This past Sunday I took a train from the suburbs of Chicago back into the city. It was an hour and a half long train ride, and I was the only one in my cart for a good part of the trip. In my bag I had my iPhone and headphones, my laptop, a book, and a notepad. But for some reason, I had a strong urge to just sit and stare out the window and do nothing and let my thoughts wander. So that’s exactly what I did for an hour and a half. And it’s exactly what I needed.
I’m not sure what brought on my strong urge to do absolutely nothing. Maybe it was because I had just had a really stressful week and I hadn’t had any time to decompress. Maybe it was because I almost always have my headphones in whenever I travel and I wanted some silence for once. Maybe it was because I’m rarely ever alone and I wanted to take advantage of the rare opportunity. Whatever the case, it was amazing to see just how difficult it can be to sit still and not be doing something, but how rewarding it can be if you make yourself do it.
We never just sit anymore. We never contemplate. We don’t think. We don’t stare. We don’t look out a window and let our thoughts wander, unless there’s simultaneously music playing in our ears or a book in our lap or a phone in our hand or sometimes all 3. We never have silence. We don’t allow ourselves time to just let things wash over us. Things seem to always be happening to us and we are always just barely keeping up.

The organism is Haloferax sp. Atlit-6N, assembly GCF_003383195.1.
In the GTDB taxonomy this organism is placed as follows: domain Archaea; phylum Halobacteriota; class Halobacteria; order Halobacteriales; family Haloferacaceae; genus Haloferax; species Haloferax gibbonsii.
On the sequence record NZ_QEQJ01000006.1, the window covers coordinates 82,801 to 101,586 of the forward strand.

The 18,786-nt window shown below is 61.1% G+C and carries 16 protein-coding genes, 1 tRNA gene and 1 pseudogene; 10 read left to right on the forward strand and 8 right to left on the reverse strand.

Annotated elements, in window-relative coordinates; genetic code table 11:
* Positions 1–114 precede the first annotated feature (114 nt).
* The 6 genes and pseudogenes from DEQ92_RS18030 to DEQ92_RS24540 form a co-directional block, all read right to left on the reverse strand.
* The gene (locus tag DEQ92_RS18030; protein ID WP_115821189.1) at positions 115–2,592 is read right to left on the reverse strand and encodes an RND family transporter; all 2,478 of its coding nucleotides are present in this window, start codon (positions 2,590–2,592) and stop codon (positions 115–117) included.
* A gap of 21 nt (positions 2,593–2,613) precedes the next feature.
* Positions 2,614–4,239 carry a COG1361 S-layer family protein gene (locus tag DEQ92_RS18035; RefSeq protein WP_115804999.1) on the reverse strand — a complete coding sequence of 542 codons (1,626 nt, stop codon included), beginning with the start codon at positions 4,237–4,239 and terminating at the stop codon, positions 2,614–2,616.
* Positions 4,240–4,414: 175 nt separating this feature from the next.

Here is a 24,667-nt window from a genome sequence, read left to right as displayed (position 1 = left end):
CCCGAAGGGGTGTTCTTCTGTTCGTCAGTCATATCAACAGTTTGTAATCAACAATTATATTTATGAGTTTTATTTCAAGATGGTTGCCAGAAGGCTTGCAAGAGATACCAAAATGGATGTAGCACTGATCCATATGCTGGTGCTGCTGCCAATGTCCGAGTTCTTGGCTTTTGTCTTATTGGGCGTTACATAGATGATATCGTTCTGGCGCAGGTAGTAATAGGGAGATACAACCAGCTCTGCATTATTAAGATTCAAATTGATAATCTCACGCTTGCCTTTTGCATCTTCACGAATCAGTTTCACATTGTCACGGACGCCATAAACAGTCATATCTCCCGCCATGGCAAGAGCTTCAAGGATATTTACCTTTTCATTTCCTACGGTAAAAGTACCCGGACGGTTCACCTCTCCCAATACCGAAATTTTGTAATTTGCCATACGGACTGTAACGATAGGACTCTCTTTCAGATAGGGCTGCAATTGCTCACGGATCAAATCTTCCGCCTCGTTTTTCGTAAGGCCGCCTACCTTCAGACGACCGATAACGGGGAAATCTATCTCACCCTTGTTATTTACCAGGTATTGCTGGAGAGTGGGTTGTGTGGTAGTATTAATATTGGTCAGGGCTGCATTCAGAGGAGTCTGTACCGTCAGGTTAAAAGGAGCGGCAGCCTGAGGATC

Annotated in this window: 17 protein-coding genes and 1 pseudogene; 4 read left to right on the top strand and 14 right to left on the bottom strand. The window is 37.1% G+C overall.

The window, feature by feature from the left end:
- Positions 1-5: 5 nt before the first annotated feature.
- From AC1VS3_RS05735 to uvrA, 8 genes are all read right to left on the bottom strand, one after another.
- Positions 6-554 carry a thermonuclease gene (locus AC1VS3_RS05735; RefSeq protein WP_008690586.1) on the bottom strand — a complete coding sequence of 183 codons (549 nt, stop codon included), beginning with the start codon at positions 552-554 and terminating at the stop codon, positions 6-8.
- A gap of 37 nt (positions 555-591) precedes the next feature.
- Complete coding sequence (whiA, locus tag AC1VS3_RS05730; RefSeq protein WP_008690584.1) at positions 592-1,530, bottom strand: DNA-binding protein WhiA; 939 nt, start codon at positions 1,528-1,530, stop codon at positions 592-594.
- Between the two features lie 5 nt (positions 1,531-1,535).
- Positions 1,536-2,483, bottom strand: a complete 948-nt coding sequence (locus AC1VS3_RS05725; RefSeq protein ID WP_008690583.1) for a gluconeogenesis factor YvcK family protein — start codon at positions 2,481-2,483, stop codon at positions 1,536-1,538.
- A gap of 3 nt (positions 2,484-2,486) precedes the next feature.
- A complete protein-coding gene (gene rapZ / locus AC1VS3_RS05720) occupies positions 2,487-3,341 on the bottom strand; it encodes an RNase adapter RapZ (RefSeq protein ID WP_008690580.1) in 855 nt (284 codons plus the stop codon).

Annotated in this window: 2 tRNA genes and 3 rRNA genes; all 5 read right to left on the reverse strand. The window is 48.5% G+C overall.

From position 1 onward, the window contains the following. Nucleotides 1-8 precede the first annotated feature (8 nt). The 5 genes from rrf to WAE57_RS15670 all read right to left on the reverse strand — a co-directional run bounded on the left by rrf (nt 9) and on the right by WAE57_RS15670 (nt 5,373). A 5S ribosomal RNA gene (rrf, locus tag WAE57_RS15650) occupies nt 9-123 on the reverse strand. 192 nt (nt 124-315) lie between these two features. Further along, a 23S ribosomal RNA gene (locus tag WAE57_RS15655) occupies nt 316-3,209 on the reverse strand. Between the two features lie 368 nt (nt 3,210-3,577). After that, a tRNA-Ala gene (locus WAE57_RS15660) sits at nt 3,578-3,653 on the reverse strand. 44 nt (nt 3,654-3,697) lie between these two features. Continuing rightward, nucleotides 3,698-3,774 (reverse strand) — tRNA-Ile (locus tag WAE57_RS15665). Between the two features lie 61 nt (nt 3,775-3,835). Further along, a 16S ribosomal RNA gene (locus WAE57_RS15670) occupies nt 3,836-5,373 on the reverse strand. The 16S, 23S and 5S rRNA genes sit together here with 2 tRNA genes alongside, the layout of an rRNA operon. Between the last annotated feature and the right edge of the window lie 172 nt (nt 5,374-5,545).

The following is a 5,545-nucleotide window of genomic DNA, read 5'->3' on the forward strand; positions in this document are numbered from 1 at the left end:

That’s why sometimes, to solve your problems, all you need to do is not do anything. It’s not actually going to fix everything. Doing nothing isn’t going to get you promoted or sort out your rocky relationship with your friend or help you figure out your career path. But giving yourself a solid amount of time to give your mind a break and to let your brain rest will do more for your mental health than you could ever imagine.
When you’re in the mindset of go, go, go and achieve, achieve, achieve all day every day, it takes a toll, even if you don’t realize it. When you’re in a constant state of stress and of trying to get things done and of never sitting back to breathe, you don’t realize how exhausted you become – mentally and physically and emotionally.
During most of your downtime, you’re still doing something. You’re watching Netflix or listening to music or reading articles online or texting a friend or scrolling through Instagram. There’s no room for your brain to just be for a little while. There’s no time or space or silence for your mind to sit back and sort through the things that are currently going on in your life. You don’t get the chance to process.
Sometimes your mind just needs a little time to rest. So just try it out for a little while – even if it’s just 5 minutes. Turn off the music in your car while you’re driving, or just sit on the subway and watch all the people, or sit on your couch for a few minutes when you get home from work and let the day wash over you.
Your problems won’t all be solved, but your mind will be a lot more clear than it was before you started.